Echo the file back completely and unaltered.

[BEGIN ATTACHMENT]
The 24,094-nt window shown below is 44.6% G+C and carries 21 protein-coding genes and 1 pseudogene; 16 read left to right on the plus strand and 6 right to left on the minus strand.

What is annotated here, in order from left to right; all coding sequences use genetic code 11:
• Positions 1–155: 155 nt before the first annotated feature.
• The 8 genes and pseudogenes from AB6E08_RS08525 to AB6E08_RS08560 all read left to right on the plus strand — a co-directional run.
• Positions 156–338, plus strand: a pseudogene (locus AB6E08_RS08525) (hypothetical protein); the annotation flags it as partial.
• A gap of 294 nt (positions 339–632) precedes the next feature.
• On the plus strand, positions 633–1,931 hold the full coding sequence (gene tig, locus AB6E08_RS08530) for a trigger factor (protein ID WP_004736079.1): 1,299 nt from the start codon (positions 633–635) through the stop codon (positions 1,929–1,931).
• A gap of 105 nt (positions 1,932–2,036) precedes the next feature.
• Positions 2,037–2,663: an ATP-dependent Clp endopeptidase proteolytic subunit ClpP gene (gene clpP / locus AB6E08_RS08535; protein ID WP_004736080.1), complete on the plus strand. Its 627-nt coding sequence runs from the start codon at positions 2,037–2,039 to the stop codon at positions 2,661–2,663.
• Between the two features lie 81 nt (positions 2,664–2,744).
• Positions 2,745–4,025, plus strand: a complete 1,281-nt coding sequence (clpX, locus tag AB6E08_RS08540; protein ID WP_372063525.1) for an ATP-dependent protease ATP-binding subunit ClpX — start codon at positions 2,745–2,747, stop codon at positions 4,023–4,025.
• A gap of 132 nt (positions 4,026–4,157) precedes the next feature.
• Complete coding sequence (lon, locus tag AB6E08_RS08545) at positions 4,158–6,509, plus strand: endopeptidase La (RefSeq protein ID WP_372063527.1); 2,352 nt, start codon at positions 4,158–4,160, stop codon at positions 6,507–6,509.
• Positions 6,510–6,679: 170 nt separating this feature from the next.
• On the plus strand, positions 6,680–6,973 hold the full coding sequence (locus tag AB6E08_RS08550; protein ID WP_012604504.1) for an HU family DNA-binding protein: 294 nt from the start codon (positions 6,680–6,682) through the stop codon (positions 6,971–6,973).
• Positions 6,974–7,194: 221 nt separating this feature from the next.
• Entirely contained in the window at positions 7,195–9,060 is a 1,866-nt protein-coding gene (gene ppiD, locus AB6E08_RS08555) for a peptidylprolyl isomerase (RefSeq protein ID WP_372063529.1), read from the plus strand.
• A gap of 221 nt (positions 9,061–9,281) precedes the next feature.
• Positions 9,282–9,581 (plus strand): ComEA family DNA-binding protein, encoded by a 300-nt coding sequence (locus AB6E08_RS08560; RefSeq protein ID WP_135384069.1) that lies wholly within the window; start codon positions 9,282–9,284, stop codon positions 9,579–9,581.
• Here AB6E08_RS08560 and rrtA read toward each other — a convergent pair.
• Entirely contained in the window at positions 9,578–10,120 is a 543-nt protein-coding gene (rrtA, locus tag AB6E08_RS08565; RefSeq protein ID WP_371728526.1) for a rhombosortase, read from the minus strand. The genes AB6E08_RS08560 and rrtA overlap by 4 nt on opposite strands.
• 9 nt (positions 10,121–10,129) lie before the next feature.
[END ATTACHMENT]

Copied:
The 24,094-nt window shown below is 44.6% G+C and carries 21 protein-coding genes and 1 pseudogene; 16 read left to right on the plus strand and 6 right to left on the minus strand.

What is annotated here, in order from left to right; all coding sequences use genetic code 11:
• Positions 1–155: 155 nt before the first annotated feature.
• The 8 genes and pseudogenes from AB6E08_RS08525 to AB6E08_RS08560 all read left to right on the plus strand — a co-directional run.
• Positions 156–338, plus strand: a pseudogene (locus AB6E08_RS08525) (hypothetical protein); the annotation flags it as partial.
• A gap of 294 nt (positions 339–632) precedes the next feature.
• On the plus strand, positions 633–1,931 hold the full coding sequence (gene tig, locus AB6E08_RS08530) for a trigger factor (protein ID WP_004736079.1): 1,299 nt from the start codon (positions 633–635) through the stop codon (positions 1,929–1,931).
• A gap of 105 nt (positions 1,932–2,036) precedes the next feature.
• Positions 2,037–2,663: an ATP-dependent Clp endopeptidase proteolytic subunit ClpP gene (gene clpP / locus AB6E08_RS08535; protein ID WP_004736080.1), complete on the plus strand. Its 627-nt coding sequence runs from the start codon at positions 2,037–2,039 to the stop codon at positions 2,661–2,663.
• Between the two features lie 81 nt (positions 2,664–2,744).
• Positions 2,745–4,025, plus strand: a complete 1,281-nt coding sequence (clpX, locus tag AB6E08_RS08540; protein ID WP_372063525.1) for an ATP-dependent protease ATP-binding subunit ClpX — start codon at positions 2,745–2,747, stop codon at positions 4,023–4,025.
• A gap of 132 nt (positions 4,026–4,157) precedes the next feature.
• Complete coding sequence (lon, locus tag AB6E08_RS08545) at positions 4,158–6,509, plus strand: endopeptidase La (RefSeq protein ID WP_372063527.1); 2,352 nt, start codon at positions 4,158–4,160, stop codon at positions 6,507–6,509.
• Positions 6,510–6,679: 170 nt separating this feature from the next.
• On the plus strand, positions 6,680–6,973 hold the full coding sequence (locus tag AB6E08_RS08550; protein ID WP_012604504.1) for an HU family DNA-binding protein: 294 nt from the start codon (positions 6,680–6,682) through the stop codon (positions 6,971–6,973).
• Positions 6,974–7,194: 221 nt separating this feature from the next.
• Entirely contained in the window at positions 7,195–9,060 is a 1,866-nt protein-coding gene (gene ppiD, locus AB6E08_RS08555) for a peptidylprolyl isomerase (RefSeq protein ID WP_372063529.1), read from the plus strand.
• A gap of 221 nt (positions 9,061–9,281) precedes the next feature.
• Positions 9,282–9,581 (plus strand): ComEA family DNA-binding protein, encoded by a 300-nt coding sequence (locus AB6E08_RS08560; RefSeq protein ID WP_135384069.1) that lies wholly within the window; start codon positions 9,282–9,284, stop codon positions 9,579–9,581.
• Here AB6E08_RS08560 and rrtA read toward each other — a convergent pair.
• Entirely contained in the window at positions 9,578–10,120 is a 543-nt protein-coding gene (rrtA, locus tag AB6E08_RS08565; RefSeq protein ID WP_371728526.1) for a rhombosortase, read from the minus strand. The genes AB6E08_RS08560 and rrtA overlap by 4 nt on opposite strands.
• 9 nt (positions 10,121–10,129) lie before the next feature.